Does the SNP support a soft opt out system for organ donation?
Scotland has made huge progress on organ donation rates in recent years and we now have the highest rate of donors per million of population of any UK country. Over 50 per cent of the population are now on the Organ Donor Register – that compares to a UK average of 38 per cent.
Currently in Scotland, organ and/or tissue donation after a person’s death only occurs if they have given advance authorisation or if their nearest relative authorises on their behalf.
In our manifesto for the 2016 Scottish Parliament election, we committed to consulting on ways to further increase organ donation and transplantation, including the development of a workable soft opt out system for Scotland.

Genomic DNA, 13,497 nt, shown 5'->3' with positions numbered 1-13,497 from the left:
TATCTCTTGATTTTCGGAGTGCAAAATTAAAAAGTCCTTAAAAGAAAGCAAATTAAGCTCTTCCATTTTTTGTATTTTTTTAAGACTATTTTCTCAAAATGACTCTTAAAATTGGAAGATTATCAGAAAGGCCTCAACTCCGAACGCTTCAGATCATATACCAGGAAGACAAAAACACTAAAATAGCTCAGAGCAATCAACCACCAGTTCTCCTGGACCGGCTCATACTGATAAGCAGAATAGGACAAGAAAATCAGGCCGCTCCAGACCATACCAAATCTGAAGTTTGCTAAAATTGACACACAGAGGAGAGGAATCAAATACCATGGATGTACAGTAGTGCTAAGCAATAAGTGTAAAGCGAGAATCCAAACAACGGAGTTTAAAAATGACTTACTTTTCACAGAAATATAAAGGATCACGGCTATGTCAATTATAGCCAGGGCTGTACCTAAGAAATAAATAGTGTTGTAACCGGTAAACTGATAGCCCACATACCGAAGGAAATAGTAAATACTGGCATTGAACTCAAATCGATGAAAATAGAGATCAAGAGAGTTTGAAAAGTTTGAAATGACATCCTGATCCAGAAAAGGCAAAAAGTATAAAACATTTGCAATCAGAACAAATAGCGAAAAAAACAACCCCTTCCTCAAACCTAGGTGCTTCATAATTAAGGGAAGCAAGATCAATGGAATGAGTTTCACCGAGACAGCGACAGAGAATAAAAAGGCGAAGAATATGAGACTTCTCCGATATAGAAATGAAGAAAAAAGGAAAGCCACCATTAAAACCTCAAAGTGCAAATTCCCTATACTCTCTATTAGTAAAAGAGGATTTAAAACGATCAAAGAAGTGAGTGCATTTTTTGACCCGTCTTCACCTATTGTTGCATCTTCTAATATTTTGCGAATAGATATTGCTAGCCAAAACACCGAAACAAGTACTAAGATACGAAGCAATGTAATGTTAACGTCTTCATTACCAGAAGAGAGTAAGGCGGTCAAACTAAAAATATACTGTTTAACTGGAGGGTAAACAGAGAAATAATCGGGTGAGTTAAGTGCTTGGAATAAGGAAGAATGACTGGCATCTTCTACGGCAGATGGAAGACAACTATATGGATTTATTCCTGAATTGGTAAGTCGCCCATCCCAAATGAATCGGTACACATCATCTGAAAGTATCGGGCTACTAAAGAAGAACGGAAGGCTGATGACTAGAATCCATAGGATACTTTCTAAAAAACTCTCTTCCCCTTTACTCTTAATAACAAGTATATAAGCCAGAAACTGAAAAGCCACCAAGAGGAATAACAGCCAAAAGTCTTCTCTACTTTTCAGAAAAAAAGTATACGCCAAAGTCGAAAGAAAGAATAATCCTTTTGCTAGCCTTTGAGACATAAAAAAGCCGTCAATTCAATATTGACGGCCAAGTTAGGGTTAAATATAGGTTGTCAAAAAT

The consultation, launched in December 2016, found that 82 per cent of respondents supported the introduction of a soft opt out system of organ and tissue donation. A soft opt out, or deemed authorisation system, means that a donation can go ahead if the person has not opted out or told their family they do not wish to donate.
The Scottish Government has introduced a Human Tissue (Authorisation) (Scotland) Bill to the Scottish Parliament. If passed the Bill will introduce a workable soft opt out system, including safeguards to minimise the risk of a person becoming a donor if they would not have wished to donate.
This will be part of a package of measures already in place to increase donation and will be developed in a way that will do no harm to trust in the NHS or the safety of organ donation.